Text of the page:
“If he ever did anything good ... it was all demolished by the last couple of weeks. His behavior has been abominable," Macedo said.
Both sides of the senate race are filing an avalanche of lawsuits in connection with the election.
Although Scott and Pres. Donald Trump have been purveying allegations of election fraud in media statements, the actual court pleadings don’t make accusations quite that sprawling.
Scott's lawsuits are instead largely centered on purported noncompliance with election law deadlines. Scott for instance recently sought an emergency order to set aside any ballots that were submitted for canvassing by Broward County after a Saturday deadline for counties' vote-count reports.
In another case, Scott sought to impound voting machines and ballots from Broward and Palm Beach. The parties in the Broward leg of that civil case eventually agreed to an increased presence of law enforcement at vote-counting facilities, in lieu of ballot "impounding," the Tampa Bay Times reported.
According to the Scott campaign, early victories in Scott's litigation include a court order directing the Broward elections supervisor to comply with the campaign's demand for vote count information.
In Palm Beach, court records show, a judge granted the Scott campaign’s request that certain absentee ballots with “overvotes” and "undervotes" be reviewed by the Palm Beach County Canvassing Board.
While Scott’s litigation attack is centered in South Florida state courts, the Democratic party has been filing aggressive litigation in North Florida federal court. The Democratic National Committee filed its first case last week, challenging an allegedly unreliable signature-matching process that's used to verify provisional ballots.
A Monday complaint filed by the Democratic Senatorial Campaign Committee asked a federal judge to extend a cutoff date for receipt of vote-by-mail ballots. The committee wants mail-in ballots received within ten days of the election to be counted. (Generally, with the exception of overseas voters, Florida law dictates that vote-by-mail ballots were only to be counted if they were received by the close of polls on election day.)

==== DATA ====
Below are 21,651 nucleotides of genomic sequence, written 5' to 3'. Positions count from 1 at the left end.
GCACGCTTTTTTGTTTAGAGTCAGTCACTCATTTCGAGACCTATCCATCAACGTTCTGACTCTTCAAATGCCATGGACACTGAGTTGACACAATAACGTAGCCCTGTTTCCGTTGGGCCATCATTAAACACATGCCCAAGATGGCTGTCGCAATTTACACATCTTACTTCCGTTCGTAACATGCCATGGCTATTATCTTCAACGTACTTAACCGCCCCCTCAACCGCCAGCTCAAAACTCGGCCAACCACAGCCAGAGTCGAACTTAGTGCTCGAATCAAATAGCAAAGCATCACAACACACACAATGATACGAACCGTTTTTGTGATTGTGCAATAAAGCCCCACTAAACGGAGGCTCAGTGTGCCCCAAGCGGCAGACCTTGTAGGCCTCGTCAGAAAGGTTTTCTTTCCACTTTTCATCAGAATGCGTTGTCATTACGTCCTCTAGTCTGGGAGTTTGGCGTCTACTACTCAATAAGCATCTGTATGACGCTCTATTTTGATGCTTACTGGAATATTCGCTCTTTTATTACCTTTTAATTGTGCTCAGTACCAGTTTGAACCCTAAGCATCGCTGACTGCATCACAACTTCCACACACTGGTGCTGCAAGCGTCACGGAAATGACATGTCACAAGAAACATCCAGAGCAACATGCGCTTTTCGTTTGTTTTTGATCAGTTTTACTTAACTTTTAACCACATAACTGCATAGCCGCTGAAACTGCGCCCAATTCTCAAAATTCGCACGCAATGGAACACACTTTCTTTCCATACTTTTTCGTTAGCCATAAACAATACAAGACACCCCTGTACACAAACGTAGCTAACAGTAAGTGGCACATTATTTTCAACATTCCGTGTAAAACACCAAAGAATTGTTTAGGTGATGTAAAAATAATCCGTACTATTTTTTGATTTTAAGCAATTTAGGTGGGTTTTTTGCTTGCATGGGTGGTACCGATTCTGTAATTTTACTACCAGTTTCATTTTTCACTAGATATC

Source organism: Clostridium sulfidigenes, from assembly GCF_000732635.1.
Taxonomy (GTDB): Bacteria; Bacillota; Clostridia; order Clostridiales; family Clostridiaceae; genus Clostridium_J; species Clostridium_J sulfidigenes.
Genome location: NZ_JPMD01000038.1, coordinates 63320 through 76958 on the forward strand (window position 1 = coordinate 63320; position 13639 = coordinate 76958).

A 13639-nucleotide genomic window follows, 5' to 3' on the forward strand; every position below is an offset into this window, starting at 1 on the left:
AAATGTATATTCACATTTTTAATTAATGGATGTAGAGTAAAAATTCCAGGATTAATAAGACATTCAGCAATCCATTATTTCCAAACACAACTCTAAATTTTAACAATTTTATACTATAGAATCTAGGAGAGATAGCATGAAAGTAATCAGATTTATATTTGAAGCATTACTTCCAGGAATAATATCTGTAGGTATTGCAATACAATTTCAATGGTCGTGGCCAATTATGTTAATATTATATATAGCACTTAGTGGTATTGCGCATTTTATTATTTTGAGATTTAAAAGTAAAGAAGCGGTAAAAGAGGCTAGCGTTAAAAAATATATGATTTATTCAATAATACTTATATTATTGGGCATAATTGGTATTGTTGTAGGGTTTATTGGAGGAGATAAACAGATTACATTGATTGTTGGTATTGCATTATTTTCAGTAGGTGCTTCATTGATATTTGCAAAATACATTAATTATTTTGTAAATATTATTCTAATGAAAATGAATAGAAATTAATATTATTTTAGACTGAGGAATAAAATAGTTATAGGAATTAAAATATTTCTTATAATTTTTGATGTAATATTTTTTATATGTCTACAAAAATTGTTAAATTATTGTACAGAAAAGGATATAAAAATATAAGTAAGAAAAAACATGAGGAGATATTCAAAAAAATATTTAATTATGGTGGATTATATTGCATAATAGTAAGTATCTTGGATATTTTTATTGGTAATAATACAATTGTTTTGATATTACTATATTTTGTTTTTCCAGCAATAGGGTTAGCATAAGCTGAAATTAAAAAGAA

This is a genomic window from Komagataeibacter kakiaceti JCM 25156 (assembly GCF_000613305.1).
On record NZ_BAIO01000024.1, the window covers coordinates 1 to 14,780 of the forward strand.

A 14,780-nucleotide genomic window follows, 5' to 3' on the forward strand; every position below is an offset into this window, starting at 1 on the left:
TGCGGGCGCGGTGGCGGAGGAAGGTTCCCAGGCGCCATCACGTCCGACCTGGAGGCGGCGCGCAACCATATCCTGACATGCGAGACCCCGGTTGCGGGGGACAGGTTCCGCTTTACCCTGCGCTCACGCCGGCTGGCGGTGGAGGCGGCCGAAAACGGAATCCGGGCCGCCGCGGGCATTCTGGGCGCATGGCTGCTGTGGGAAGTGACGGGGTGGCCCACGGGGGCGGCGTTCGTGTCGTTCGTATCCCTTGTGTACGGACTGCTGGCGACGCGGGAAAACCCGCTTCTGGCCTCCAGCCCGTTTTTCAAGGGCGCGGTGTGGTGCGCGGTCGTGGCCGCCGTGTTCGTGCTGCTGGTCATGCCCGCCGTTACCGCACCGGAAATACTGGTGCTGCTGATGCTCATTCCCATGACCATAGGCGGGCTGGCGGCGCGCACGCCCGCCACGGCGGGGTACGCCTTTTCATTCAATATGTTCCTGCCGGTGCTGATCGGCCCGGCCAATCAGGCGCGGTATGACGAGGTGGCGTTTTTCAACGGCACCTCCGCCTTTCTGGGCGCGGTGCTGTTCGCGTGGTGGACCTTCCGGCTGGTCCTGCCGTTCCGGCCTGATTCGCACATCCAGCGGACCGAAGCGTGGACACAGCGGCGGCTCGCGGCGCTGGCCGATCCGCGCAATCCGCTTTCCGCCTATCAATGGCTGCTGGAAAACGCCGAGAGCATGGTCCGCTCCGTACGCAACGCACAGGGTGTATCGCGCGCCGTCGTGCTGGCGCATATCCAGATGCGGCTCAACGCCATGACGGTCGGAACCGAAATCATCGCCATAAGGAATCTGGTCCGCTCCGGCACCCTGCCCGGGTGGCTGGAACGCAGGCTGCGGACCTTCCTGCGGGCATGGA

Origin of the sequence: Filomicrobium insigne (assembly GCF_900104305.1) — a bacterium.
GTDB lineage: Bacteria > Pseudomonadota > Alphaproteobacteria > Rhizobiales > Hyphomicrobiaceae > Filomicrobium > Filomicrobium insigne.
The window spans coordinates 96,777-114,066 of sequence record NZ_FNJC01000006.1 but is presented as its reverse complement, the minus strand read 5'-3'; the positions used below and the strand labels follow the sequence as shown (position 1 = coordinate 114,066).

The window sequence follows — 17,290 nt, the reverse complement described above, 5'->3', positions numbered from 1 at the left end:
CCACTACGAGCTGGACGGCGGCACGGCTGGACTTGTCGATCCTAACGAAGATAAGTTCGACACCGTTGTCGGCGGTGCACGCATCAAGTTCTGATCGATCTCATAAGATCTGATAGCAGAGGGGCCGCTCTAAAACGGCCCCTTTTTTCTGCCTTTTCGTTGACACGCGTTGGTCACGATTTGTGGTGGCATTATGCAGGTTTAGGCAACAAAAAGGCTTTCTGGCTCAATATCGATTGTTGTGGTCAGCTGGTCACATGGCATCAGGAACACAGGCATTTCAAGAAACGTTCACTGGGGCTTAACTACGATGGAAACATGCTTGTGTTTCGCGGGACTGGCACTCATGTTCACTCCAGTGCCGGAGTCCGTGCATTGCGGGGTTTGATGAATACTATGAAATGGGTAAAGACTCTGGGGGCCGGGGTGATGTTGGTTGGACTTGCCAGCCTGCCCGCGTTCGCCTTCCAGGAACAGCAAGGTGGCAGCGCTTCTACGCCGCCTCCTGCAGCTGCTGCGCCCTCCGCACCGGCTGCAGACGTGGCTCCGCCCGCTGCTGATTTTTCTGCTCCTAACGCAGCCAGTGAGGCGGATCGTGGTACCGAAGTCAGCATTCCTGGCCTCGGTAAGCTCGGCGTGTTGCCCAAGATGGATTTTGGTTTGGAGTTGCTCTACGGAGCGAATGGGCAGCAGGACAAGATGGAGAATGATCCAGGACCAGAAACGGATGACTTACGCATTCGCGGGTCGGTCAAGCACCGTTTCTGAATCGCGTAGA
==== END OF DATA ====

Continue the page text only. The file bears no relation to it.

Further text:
Yet another piece of litigation was filed by the committee Tuesday, seeking to push back the statewide recount deadlines.
The pleading seeks an order "declaring that all counties in Florida must be afforded an opportunity to complete the machine and manual recount processes."
On Tuesday, Attorney General Pam Bondi and the Florida Department of Law Enforcement released a joint statement that any credible reports of fraud in the election will be investigated.
“FDLE has been in continuous contact with the Department of State and we continue to work jointly. As allegations are received, FDLE will continue to vet and review those that may be indicative of criminal activity,” the statement reads.
Two days earlier, Bondi had publicly admonished the Florida Department of Law Enforcement for indicating to reporters that it had no active fraud investigation arising from the election.